Latest Jamaica Beach Theft a Blip on Map of Similar Heists – Sparks Traveler Concern

image Google Map of the area from which the sand was stolen.

The rip of tons of white sand from a prized beach along Jamaica’s north coast is causing consternation in the international travel community. And local environmentalists say the robbery at Coral Spring, Trelawny, is but tip of the sand dune in the illegal mining of the islands coasts to enhance subpar beaches at upscale resort properties.

“It’s amazing how Mother Nature can ‘create’ a huge beach like that out of nowhere,” wrote one poster on a Jamaica forum on the Trip Advisor Web site where pictures were posted of a new beach at a new western Jamaica resort that was said to lack a good beach – until recently. “I would guess it’s about 500 loads too. This goes beyond criminal.”

Another forum member has suggested a chain letter on the illegal event to send a message to the perpetrators.

“Boy oh boy wouldn’t that be a “message” sent to the culprits that tourists and locals alike WILL NOT TOLERATE this kind of raping & pillaging of the beauty that IS Jamaica,” the poster wrote.

Abeng News understands that environmentalists in Jamaica are disturbed that the current theft has garnered public and government outrage only because of the influential consortium membership of local millionaires who had intended to build a six star resort on the property abutting the beach.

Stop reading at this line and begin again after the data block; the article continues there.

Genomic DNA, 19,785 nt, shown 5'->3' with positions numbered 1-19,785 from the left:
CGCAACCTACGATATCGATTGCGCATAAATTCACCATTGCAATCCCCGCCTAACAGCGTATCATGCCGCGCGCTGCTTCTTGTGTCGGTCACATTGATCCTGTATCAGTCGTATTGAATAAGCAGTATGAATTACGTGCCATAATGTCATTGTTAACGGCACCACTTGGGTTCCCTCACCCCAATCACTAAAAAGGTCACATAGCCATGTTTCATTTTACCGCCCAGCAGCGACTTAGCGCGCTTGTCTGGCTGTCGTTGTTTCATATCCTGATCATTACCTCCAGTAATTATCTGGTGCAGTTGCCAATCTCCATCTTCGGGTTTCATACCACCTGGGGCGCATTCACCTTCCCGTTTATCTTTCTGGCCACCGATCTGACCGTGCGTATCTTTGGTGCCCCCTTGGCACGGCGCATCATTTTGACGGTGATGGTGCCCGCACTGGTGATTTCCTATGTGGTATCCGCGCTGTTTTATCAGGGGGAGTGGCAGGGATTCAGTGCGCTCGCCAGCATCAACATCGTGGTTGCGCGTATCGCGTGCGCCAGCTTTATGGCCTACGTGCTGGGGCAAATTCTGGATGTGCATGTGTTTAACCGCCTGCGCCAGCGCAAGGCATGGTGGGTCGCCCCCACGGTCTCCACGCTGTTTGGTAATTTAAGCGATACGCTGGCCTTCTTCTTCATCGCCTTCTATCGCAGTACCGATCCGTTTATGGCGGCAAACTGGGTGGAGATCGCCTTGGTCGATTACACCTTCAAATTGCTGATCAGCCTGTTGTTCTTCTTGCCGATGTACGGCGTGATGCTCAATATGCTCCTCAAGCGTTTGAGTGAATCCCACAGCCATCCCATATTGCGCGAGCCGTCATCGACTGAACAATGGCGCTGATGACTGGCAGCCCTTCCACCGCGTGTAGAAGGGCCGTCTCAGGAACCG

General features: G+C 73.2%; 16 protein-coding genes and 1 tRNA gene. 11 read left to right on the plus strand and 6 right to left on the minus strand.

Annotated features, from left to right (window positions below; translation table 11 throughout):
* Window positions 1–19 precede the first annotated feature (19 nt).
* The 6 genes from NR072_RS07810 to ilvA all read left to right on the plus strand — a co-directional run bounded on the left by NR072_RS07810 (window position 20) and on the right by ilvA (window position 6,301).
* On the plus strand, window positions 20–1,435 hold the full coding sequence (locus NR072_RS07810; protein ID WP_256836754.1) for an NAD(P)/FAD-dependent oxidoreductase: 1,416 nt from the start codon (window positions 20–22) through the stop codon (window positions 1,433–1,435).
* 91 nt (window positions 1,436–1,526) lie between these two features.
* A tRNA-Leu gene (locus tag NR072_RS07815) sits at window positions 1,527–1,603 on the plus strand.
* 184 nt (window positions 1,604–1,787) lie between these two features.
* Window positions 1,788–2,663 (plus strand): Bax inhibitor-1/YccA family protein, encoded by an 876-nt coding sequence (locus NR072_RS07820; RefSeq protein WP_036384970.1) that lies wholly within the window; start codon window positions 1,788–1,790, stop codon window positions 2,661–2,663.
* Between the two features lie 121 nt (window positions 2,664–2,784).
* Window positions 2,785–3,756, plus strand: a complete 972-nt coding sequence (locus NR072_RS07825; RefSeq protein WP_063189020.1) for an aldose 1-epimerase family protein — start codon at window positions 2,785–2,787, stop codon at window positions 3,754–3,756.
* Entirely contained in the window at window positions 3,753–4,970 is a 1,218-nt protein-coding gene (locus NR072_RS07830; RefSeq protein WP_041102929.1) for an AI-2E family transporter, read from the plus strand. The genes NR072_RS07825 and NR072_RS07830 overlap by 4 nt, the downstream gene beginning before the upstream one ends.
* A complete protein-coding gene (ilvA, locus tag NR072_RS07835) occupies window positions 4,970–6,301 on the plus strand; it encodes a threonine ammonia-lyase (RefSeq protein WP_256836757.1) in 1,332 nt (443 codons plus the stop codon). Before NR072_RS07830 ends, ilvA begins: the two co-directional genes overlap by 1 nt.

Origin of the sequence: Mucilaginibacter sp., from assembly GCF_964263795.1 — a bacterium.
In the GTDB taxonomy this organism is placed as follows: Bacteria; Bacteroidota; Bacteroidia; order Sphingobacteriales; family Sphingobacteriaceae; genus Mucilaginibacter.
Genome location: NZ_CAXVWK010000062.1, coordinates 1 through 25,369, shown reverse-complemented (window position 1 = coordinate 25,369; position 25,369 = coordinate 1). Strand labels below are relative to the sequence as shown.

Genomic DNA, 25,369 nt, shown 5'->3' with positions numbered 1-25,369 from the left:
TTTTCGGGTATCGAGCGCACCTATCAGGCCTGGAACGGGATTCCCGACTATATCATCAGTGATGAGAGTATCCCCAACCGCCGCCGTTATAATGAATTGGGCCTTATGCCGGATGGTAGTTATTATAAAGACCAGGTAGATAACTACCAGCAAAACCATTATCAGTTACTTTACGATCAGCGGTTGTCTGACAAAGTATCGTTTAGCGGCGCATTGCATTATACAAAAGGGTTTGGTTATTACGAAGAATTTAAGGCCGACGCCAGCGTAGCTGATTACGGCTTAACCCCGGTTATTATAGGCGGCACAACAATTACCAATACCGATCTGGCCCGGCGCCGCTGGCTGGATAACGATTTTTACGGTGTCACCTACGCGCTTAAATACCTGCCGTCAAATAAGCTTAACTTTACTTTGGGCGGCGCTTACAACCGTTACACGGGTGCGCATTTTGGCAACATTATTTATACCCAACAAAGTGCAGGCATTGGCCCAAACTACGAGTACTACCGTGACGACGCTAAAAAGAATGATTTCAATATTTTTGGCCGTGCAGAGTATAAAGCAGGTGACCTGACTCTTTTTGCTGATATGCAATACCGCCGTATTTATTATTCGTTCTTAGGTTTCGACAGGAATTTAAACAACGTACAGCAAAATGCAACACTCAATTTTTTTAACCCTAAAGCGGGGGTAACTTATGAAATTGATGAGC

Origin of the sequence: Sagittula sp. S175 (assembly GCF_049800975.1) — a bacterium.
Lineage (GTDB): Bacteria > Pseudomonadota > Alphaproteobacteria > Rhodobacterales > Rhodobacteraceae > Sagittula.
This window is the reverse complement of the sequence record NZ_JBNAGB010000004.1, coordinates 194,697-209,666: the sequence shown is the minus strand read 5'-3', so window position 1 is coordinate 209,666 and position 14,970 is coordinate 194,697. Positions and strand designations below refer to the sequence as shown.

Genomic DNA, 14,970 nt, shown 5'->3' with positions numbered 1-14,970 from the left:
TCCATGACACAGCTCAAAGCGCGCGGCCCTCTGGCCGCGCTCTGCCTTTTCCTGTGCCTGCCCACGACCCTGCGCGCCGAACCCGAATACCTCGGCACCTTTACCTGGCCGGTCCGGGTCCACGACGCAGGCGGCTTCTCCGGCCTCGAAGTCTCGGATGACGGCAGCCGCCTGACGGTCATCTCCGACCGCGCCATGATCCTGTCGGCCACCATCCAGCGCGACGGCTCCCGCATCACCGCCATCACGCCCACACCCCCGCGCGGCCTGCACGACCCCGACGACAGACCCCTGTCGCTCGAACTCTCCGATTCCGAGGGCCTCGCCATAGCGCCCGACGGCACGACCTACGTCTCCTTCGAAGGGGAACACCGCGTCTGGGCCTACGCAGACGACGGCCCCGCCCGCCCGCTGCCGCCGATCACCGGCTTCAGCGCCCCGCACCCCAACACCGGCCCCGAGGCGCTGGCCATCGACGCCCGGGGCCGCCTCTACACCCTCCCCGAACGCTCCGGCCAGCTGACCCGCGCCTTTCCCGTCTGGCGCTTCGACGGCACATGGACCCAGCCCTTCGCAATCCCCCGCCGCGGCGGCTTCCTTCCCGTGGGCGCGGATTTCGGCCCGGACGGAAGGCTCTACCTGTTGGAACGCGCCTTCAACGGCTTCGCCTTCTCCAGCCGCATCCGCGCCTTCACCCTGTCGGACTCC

An executive of a leading environmental non-governmental organization which is lobbying the government to take action, is taking to task the island’s National Environment and Planning Agency (NEPA), for its tardiness in responding to other major incidents of this type even when evidence and investigative help were offered.

NEPA is responsible for Jamaica’s “sustainable development by ensuring protection of the environment and orderly development”. The government has ordered probes by NEPA and the Island Special Constabulary (ancillary police) into the latest heist.

Environmentalists say forensic sedimentology work should be ordered to assist in solving not just the present Trelawny case but other unsolved cases of beach theft.

Under Jamaican law, beaches cannot be owned by individuals but property owners have access rights and must allow the use of the beach to anyone who can get to it without encroaching on their land.

Theft of the sand therefore is not from the landowners but the people on whose behalf the beach is held by the Crown (State).

Declared a Trip Advisor writer: “I hope & pray that PM Golding finds/catches the culprits & makes an excruciating example out of them… otherwise, what next? Dunn’s River Falls moving to the South Coast? Green Grotto Caves mined of its stalactites? Wetlands used for dumping of human waste?”

Before

Above, before picture of a Jamaican beachfront development.

After

Another view, same month.

     

Mark Lee

About Mark Lee

Editor, author and writer with career spanning print, radio, television and new media.

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